Needless to say, I came home a bit perturbed and feeling like he didn’t love me and, never loved me, and would never love me enough to propose. I believe I even said as much to him. Oh the pity party.

And when I throw myself a pity party, I go all out. Poor guy.

Around 11, he asked me if I wanted to sit outside and look at the stars. Not an uncommon request, but I was pissed. See, the pity parties always last too long and end up with me just being annoyed and angry. You would think I would learn.

Regardless, I got dressed grabbed a blanket and we went outside. We were sitting down, talking and looking at the stars when I felt him shift a bit. I looked over at him and he said, “So, are you sure that you want to spend the rest of your life with me?”

I looked at him and said “Well, of course.”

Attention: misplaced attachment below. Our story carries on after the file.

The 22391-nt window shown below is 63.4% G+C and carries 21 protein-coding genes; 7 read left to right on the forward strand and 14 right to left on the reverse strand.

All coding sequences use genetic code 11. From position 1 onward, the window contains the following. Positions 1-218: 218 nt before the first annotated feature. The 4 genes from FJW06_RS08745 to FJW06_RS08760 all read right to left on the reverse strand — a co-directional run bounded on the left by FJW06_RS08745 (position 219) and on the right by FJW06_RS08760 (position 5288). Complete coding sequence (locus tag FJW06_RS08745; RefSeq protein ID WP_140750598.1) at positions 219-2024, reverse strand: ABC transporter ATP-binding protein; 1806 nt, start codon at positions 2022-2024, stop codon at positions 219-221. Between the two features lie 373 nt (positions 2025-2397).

My stomach started fluttering as he pulled out the ring and asked me to be his wife. And, internet, it was lovely. The proposal was so us, low key and quiet. And the ring. Oh my but that ring.

Tom Osborne E-mailed Me!

I don’t actually know who he is, but I think he’s the athletic director of UNL.

Yup.

Just wikipedia’d him. (I made that word up, by the way. I think it should catch on).

Anyway, he sent an email out to all of the students about the big game on Saturday. Big game? What big game? Ooooh, dear internets. I will tell you.


This Saturday (10/16) UNL will be playing UT. For those who aren’t up on those acronyms, the University of Nebraska at Lincoln will be playing the University of Texas (Austin version). This is a big game, apparently. Okay, I knew it was a big game, that’s why I’m holding onto my ticket for dear life (I’ve been offered $400 for that ticket).

It’s a big game because last year, UNL almost, almost, almost by {} that much beat Texas. But Texas was sad and demanded their “fake” second back on the clock and beat UNL. No, I don’t choose sides and that is all completely factual.

It’s also a HUGE game because this is the last time that UT and UNL will play each other, since UNL opted to pack their (our) bags and head on up to a different conference. So it’s big. Oh, and we apparently have a shot at winning, sooooo there.